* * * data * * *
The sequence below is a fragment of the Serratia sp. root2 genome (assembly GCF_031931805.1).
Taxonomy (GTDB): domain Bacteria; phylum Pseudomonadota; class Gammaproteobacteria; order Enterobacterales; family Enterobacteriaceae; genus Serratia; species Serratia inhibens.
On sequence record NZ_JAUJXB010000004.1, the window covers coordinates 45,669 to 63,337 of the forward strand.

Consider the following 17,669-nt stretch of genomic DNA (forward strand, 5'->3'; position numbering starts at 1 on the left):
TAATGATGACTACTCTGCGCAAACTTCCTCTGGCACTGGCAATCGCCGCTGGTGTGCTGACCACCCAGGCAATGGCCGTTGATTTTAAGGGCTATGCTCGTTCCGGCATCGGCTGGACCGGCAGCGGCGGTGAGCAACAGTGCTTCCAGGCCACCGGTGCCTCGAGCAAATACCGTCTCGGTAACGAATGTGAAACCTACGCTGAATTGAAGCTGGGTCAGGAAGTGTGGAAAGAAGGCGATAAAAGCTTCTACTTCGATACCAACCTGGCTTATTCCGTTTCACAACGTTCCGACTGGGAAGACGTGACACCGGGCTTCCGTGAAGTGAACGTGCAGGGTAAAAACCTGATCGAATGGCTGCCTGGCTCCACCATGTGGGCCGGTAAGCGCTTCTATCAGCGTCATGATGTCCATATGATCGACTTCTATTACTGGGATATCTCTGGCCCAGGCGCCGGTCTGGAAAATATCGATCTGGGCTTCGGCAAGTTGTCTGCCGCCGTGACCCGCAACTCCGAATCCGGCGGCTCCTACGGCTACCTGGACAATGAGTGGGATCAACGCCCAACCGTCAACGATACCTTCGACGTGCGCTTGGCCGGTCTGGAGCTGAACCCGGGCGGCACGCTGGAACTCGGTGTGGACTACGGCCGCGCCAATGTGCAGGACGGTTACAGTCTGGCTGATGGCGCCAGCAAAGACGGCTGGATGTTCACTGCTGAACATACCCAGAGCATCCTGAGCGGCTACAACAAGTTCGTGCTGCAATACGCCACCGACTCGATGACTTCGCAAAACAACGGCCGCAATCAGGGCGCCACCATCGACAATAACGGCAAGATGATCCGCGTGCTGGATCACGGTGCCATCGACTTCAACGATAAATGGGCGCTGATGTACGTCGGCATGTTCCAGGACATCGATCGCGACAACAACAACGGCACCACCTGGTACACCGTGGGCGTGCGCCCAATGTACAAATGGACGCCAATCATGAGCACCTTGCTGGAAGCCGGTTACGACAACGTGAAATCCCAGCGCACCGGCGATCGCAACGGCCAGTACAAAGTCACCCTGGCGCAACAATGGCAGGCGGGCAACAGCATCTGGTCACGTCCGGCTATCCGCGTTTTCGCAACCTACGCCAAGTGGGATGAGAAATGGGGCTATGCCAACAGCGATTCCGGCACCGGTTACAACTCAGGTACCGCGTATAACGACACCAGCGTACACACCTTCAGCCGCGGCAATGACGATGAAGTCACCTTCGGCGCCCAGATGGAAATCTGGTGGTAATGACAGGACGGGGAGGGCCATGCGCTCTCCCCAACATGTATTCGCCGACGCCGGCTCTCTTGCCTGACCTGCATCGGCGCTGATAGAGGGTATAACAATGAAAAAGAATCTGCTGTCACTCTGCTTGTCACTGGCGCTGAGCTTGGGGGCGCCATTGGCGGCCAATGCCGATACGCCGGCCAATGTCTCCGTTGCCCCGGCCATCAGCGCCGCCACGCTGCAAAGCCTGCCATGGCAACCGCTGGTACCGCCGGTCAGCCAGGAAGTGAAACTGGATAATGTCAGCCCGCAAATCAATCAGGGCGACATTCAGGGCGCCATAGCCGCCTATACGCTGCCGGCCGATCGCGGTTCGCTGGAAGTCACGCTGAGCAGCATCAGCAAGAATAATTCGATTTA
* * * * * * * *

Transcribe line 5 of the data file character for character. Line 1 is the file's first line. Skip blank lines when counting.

TAATGATGACTACTCTGCGCAAACTTCCTCTGGCACTGGCAATCGCCGCTGGTGTGCTGACCACCCAGGCAATGGCCGTTGATTTTAAGGGCTATGCTCGTTCCGGCATCGGCTGGACCGGCAGCGGCGGTGAGCAACAGTGCTTCCAGGCCACCGGTGCCTCGAGCAAATACCGTCTCGGTAACGAATGTGAAACCTACGCTGAATTGAAGCTGGGTCAGGAAGTGTGGAAAGAAGGCGATAAAAGCTTCTACTTCGATACCAACCTGGCTTATTCCGTTTCACAACGTTCCGACTGGGAAGACGTGACACCGGGCTTCCGTGAAGTGAACGTGCAGGGTAAAAACCTGATCGAATGGCTGCCTGGCTCCACCATGTGGGCCGGTAAGCGCTTCTATCAGCGTCATGATGTCCATATGATCGACTTCTATTACTGGGATATCTCTGGCCCAGGCGCCGGTCTGGAAAATATCGATCTGGGCTTCGGCAAGTTGTCTGCCGCCGTGACCCGCAACTCCGAATCCGGCGGCTCCTACGGCTACCTGGACAATGAGTGGGATCAACGCCCAACCGTCAACGATACCTTCGACGTGCGCTTGGCCGGTCTGGAGCTGAACCCGGGCGGCACGCTGGAACTCGGTGTGGACTACGGCCGCGCCAATGTGCAGGACGGTTACAGTCTGGCTGATGGCGCCAGCAAAGACGGCTGGATGTTCACTGCTGAACATACCCAGAGCATCCTGAGCGGCTACAACAAGTTCGTGCTGCAATACGCCACCGACTCGATGACTTCGCAAAACAACGGCCGCAATCAGGGCGCCACCATCGACAATAACGGCAAGATGATCCGCGTGCTGGATCACGGTGCCATCGACTTCAACGATAAATGGGCGCTGATGTACGTCGGCATGTTCCAGGACATCGATCGCGACAACAACAACGGCACCACCTGGTACACCGTGGGCGTGCGCCCAATGTACAAATGGACGCCAATCATGAGCACCTTGCTGGAAGCCGGTTACGACAACGTGAAATCCCAGCGCACCGGCGATCGCAACGGCCAGTACAAAGTCACCCTGGCGCAACAATGGCAGGCGGGCAACAGCATCTGGTCACGTCCGGCTATCCGCGTTTTCGCAACCTACGCCAAGTGGGATGAGAAATGGGGCTATGCCAACAGCGATTCCGGCACCGGTTACAACTCAGGTACCGCGTATAACGACACCAGCGTACACACCTTCAGCCGCGGCAATGACGATGAAGTCACCTTCGGCGCCCAGATGGAAATCTGGTGGTAATGACAGGACGGGGAGGGCCATGCGCTCTCCCCAACATGTATTCGCCGACGCCGGCTCTCTTGCCTGACCTGCATCGGCGCTGATAGAGGGTATAACAATGAAAAAGAATCTGCTGTCACTCTGCTTGTCACTGGCGCTGAGCTTGGGGGCGCCATTGGCGGCCAATGCCGATACGCCGGCCAATGTCTCCGTTGCCCCGGCCATCAGCGCCGCCACGCTGCAAAGCCTGCCATGGCAACCGCTGGTACCGCCGGTCAGCCAGGAAGTGAAACTGGATAATGTCAGCCCGCAAATCAATCAGGGCGACATTCAGGGCGCCATAGCCGCCTATACGCTGCCGGCCGATCGCGGTTCGCTGGAAGTCACGCTGAGCAGCATCAGCAAGAATAATTCGATTTA